I dream of a day when they may rise above the billows to drag down in their reeking talons the remnants of puny, war-exhausted mankind -- of a day when the land shall sink, and the dark ocean floor shall ascend amidst universal pandemonium.
and a hint in "Arthur Jermyn":
Science, already oppressive with its shocking revelations, will perhaps be the ultimate exterminator of our human species ... for its reserve of unguessed horrors could never be borne by mortal brains if loosed upon the world.
it's in "Nyarlathotep" that we get Lovecraft's full-blown Apocalypse. Like "Dagon," "Statement," and "Celephaïs" written from a dream, this prose-poem doesn't even pretend to have a plot. It's all incident. The parallels to the Book of Revelation are obvious -- we have the turmoil of war and weather, and a harbinger figure emerges (out of Egypt, not Babylon -- but then Christ came "out of Egypt" at least once) for his Second Coming, spreading an almost literally Antichrist-like gospel of technology and nightmare. He "opens the seals" and shows a vision of the end of the world, which then happens, leaving the New Heaven and Earth unified in Him. It's really, really good, and repays re-reading both for under-emphasized tropes in HPL (as in "He" and "Shadow Out of Time," the Yellow Peril conquers the world in the future) and for language and theme. Only Castro's ranting apocalypse from "Call of Cthulhu" is its equal, and it's distanced by being placed in another voice.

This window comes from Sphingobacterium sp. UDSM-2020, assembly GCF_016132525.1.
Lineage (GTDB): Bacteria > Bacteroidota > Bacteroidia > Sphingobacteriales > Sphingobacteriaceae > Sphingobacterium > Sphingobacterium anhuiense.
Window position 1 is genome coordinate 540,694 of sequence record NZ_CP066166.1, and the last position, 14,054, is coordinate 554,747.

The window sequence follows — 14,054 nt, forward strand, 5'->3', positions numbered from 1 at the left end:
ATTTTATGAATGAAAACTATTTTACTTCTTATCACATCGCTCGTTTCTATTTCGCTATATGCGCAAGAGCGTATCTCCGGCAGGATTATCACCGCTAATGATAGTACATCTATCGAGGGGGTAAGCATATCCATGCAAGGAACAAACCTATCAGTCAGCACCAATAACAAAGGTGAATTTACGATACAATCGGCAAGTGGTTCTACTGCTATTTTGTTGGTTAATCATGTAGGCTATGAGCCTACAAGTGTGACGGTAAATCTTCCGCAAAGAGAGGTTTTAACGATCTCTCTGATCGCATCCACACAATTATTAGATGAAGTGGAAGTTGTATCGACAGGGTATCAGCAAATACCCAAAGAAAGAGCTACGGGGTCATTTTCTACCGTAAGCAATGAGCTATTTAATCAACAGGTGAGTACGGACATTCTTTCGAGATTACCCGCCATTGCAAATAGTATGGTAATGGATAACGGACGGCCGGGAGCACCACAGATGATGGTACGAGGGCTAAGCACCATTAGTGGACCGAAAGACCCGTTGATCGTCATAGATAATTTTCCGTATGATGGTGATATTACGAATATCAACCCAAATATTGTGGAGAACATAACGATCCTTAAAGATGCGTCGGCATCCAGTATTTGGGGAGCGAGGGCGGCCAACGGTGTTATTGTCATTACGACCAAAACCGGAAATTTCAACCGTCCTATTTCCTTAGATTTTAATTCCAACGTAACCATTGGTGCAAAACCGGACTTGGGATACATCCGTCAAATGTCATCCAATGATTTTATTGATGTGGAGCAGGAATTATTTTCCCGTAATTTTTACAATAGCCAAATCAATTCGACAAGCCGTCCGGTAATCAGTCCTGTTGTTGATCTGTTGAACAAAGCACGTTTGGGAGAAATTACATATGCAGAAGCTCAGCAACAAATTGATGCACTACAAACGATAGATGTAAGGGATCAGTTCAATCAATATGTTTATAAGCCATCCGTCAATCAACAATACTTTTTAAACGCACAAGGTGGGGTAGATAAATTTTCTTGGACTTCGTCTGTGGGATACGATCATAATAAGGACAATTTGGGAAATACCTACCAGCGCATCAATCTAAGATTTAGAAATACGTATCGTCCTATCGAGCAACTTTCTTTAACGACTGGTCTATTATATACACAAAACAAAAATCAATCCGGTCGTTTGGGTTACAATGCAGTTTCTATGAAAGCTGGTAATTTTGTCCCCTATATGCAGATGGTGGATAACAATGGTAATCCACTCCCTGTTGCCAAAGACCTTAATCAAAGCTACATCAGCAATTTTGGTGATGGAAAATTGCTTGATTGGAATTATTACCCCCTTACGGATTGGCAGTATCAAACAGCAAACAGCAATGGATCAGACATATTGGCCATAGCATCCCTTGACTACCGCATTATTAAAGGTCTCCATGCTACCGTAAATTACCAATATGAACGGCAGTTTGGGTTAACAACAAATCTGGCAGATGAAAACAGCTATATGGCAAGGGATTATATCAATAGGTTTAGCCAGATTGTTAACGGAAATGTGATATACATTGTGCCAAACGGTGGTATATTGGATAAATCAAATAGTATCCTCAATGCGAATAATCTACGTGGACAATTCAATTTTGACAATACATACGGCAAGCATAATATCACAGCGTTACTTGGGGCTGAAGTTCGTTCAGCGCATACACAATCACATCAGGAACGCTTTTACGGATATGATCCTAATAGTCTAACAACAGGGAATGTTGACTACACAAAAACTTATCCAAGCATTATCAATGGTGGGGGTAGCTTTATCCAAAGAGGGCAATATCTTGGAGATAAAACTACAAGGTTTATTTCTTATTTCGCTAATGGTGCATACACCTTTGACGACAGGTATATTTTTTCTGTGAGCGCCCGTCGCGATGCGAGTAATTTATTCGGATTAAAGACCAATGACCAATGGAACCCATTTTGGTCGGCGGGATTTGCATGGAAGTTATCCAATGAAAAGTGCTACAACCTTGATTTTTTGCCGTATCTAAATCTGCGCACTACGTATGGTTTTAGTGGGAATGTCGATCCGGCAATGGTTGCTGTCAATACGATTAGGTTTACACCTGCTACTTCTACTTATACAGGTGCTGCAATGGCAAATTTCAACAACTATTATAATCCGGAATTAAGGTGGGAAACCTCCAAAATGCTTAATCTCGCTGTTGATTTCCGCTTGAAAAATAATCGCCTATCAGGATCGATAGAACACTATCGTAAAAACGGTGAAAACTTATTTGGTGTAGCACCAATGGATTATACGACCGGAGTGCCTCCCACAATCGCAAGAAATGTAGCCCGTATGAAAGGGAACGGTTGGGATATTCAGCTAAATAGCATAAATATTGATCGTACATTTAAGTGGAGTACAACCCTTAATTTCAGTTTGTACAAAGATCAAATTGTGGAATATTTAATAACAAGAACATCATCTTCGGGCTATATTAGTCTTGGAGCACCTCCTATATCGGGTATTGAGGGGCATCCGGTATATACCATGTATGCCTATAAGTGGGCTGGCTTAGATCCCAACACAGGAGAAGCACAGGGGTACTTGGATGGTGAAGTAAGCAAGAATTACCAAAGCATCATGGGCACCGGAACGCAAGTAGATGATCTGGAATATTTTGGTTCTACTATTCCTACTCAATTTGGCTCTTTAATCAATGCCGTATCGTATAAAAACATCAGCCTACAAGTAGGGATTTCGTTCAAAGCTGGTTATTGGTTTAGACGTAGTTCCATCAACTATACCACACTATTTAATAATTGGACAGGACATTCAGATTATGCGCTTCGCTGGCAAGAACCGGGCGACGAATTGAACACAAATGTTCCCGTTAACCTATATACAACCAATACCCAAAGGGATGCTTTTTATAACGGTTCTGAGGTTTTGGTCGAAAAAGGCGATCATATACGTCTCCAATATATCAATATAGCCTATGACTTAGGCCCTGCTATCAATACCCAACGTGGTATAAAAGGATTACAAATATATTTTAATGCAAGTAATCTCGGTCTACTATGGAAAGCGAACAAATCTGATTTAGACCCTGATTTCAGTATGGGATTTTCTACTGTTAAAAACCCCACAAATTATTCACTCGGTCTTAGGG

I will lose my eliptonist's license if I don't note that pulp scholar Will Murray has theorized that Lovecraft based this story on the "electrical showman" tours conducted by Nikola Tesla around the turn of the century. Speaking in my skeptic's voice, I don't believe it -- there's no evidence -- but I'd accept the notion that Tesla put some of the flavor into the atmosphere that Lovecraft drew on for Nyarlathotep's atmospherics: "Then the sparks played amazingly around the head of the spectators" certainly sounds Tesla-ish, but the rest is just wishful thinking of the sort I heartily endorse.
NEXT: "The Picture in the House"